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World’s Biggest Capitals See 52% Surge in Extremely Hot Days

A new study has revealed that the world’s biggest capitals are experiencing an increase in the number of extremely hot days.

The study analyzed the most populous capital cities, together home to more than 300 million people. These included New Delhi, Beijing, Dhaka, London, Cairo, Manila, Kinshasa, Tokyo and Paris.

Scorching Heat

According to the analysis, published on Friday by the International Institute for Environment and Development (IIED), the world’s largest capitals have seen a 52% surge in the number of days reaching 35°C over the past three decades.

By using surface temperature data from airport weather stations, researchers found that from 2014 to 2023, the number of days where temperatures exceeded 35°C were nearly 6,500 cumulative days. However, in the decade from 1994-2003, they were just 4,755 days.

This overall rise in the number of days of extreme heat means that millions of people who live under increasing levels of heat stress are facing risks to their health and infrastructure.

Asia in the Lead

Asian capitals have recorded the biggest temperature increases, given the recent heat waves that hit the continent from Southeast Asia to China and India. The analysis showed that New Delhi recorded the highest number of days over 35°C, with 4,222 days.

Similarly, Jakarta saw one of the biggest increases in the number of days over 35°C in the past 30 years. In the decade from 2014 to 2023, it had reached 167 days.

Seoul and Beijing have also experienced sharp increases in extremely hot days over the past 30 years. In 2018 alone, Seoul experienced 21 days over 35°C, more than the previous 10 years combined. Meanwhile, Beijing has seen a 309% rise in the number of days of extreme heat over the past three decades.

Increasing Frequency

Other capital cities around the world are witnessing an increasing frequency of days over 35°C. The number of days of extreme heat in Cairo has increased by 61.5% during the past 30 years. It increased to an average of 823 days per year.

Moreover, Paris has seen a 57% increase in the number of days over 30°C over the past three decades, rising to 189 days in the most recent decade from 141 days in the decade from 1994 to 2003.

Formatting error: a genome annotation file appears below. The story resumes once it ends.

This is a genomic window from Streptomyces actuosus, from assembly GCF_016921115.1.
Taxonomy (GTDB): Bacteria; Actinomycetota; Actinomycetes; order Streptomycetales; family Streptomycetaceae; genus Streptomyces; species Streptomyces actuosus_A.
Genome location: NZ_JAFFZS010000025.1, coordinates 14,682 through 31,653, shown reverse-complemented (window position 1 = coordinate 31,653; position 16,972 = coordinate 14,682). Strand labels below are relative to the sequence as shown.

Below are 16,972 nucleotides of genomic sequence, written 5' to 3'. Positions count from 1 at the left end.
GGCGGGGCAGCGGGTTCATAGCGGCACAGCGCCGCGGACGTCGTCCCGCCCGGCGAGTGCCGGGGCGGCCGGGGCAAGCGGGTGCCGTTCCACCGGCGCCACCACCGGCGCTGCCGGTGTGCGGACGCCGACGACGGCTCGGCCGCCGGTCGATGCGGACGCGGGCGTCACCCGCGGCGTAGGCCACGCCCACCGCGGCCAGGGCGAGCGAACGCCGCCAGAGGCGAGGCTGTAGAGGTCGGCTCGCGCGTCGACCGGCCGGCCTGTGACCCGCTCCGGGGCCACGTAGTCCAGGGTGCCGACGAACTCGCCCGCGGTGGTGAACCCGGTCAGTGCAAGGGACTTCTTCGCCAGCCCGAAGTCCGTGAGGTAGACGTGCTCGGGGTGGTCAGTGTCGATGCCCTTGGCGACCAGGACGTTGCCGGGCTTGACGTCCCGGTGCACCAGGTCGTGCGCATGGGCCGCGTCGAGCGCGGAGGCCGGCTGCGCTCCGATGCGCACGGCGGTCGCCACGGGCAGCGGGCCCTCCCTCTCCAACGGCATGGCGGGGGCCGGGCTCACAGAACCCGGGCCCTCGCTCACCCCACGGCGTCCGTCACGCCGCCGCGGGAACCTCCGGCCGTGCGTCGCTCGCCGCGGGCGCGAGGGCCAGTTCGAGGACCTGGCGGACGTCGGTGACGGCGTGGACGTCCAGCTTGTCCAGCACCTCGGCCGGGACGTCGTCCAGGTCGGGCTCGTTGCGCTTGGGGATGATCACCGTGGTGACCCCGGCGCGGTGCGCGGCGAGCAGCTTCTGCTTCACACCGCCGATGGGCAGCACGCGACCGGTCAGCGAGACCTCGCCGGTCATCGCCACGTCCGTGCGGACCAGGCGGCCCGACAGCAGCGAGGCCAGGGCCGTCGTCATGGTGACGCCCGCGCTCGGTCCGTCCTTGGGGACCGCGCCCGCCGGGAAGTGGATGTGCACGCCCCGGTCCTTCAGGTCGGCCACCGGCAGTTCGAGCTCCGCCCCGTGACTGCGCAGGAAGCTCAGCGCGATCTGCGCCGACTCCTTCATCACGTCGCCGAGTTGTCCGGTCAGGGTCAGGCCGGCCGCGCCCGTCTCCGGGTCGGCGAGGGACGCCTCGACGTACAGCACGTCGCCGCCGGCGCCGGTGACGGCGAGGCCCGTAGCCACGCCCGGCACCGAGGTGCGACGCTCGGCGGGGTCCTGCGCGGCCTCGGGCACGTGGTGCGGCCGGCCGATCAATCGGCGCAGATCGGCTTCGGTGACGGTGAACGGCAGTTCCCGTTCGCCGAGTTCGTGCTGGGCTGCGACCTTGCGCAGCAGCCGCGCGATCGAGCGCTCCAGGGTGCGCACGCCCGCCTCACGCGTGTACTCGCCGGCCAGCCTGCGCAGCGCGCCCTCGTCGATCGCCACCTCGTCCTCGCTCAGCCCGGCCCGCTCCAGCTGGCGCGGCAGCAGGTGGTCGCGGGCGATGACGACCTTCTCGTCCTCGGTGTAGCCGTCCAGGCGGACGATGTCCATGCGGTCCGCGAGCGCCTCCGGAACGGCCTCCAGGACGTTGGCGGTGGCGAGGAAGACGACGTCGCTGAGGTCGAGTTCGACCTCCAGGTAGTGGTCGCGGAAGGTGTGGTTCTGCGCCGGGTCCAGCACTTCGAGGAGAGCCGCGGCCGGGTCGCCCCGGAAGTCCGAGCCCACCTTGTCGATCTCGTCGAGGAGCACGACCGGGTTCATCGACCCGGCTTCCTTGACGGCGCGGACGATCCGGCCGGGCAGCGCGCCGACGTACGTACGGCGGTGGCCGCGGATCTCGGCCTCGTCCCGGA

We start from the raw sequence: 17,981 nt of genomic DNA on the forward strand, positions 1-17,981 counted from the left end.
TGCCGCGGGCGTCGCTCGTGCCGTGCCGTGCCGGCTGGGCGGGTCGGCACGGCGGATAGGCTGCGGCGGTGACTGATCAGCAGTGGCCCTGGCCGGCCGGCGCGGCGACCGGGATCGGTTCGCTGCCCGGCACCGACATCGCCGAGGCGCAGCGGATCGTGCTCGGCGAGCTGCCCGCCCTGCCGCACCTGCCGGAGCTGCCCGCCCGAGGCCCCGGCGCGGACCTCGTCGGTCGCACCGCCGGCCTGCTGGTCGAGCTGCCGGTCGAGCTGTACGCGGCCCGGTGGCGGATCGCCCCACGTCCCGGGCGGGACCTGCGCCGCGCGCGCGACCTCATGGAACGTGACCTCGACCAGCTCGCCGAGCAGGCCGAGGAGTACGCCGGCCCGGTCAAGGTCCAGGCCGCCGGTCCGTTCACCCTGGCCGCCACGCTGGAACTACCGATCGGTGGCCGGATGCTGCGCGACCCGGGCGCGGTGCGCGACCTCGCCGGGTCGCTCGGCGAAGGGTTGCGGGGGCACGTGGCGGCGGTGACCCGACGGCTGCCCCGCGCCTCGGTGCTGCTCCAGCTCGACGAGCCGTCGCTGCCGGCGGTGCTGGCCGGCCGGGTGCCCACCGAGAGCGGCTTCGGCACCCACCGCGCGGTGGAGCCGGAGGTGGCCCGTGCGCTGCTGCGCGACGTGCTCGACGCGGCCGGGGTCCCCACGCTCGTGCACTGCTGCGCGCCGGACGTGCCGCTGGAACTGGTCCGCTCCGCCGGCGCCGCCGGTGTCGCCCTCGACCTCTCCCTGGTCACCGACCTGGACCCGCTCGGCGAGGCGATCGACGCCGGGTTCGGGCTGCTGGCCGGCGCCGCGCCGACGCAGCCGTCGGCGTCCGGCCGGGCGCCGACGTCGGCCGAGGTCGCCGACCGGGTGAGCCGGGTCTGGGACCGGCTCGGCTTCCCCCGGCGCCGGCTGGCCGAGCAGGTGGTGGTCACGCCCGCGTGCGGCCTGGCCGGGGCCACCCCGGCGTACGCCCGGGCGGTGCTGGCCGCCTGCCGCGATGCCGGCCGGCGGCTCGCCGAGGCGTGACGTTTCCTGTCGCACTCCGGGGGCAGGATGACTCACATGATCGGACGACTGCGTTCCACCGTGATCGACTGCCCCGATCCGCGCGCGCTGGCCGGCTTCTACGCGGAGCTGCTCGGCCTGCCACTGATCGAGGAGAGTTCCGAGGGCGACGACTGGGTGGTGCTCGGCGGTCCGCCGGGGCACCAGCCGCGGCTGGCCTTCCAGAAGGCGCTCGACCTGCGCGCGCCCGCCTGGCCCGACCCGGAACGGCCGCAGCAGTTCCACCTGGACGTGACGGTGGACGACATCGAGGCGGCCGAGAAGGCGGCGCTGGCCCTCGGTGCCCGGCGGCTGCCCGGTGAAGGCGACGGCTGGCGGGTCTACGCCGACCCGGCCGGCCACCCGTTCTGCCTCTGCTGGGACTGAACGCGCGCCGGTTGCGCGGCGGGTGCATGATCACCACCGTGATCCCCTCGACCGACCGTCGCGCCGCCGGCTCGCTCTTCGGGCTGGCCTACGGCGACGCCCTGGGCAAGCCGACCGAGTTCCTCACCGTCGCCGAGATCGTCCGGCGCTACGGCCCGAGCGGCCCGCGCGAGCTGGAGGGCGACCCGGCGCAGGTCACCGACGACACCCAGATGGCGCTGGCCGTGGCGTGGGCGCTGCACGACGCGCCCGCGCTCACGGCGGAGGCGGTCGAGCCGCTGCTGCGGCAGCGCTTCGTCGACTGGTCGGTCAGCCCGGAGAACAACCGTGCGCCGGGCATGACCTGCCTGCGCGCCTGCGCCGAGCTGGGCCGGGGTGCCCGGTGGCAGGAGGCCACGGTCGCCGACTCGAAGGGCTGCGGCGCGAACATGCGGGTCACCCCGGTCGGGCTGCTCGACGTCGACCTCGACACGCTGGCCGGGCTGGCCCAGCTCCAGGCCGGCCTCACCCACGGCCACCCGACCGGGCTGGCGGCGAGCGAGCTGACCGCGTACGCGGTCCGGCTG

Meanwhile, London has seen an increasing frequency of days exceeding 35°C, reaching 59 days in the past decade.

Prolonged Periods

According to the analysis, some cities are experiencing an increase in the number of consecutive days of extreme heat. For example, Jakarta saw 30 consecutive days over 35°C in October 2023, more days than the entire 10-year period between 1994 and 2003.

Extreme heat can have deadly effects, especially for vulnerable groups who may not have access to cool spaces. In the period between June 11 and June 19, New Delhi saw 192 heat wave-related deaths among its homeless population, reported CNN.

Heat waves put children, pregnant women and elderly people at high risk. They also impact economies by damaging crops and livestock and reducing labor productivity. Furthermore, extreme heat hurts infrastructure, including highways, roads, electrical wires and railways. It could lead to supply chain disruptions and blackouts and disease.

Climate Change

Many countries have recognized that extreme heat waves are a result of climate change, and should be officially categorized as disasters. The recent study by the IIED underscores the urgent need for policymakers to put more effort to help their communities adapt to hotter temperatures.

Against this backdrop, IIEd senior researcher Tucker Landesman said: “Climate change is not just a future threat – it is already happening and getting worse. In just one generation, there’s been an alarming increase in the number of days of extreme heat affecting some of the world’s biggest capitals – made worse by the urban heat island effect,” which happens when cities replace natural lands with roads and buildings that retain more heat.

“Millions more people are experiencing heat stress as temperatures reach dangerously high levels in some cities, which is having a profound impact on people’s health,” he added.

Landesman stressed the need to deal with heat waves as the new reality. “Responding to the challenge of extreme heat will require bold action from policymakers, including serious investment to adapt to this new reality. For many cities, it’s not a lack of knowledge or capacity or resources that’s preventing large-scale action to address climate change, rather it’s a lack of political will and governing tools.”

He noted: “To make change happen, there needs to be strategic coordination between health, finance, environment and transport policy experts, along with civil society groups and frontline communities. Without a properly resourced response to the climate crisis, millions of people will continue to suffer the worst effects of climate change.”

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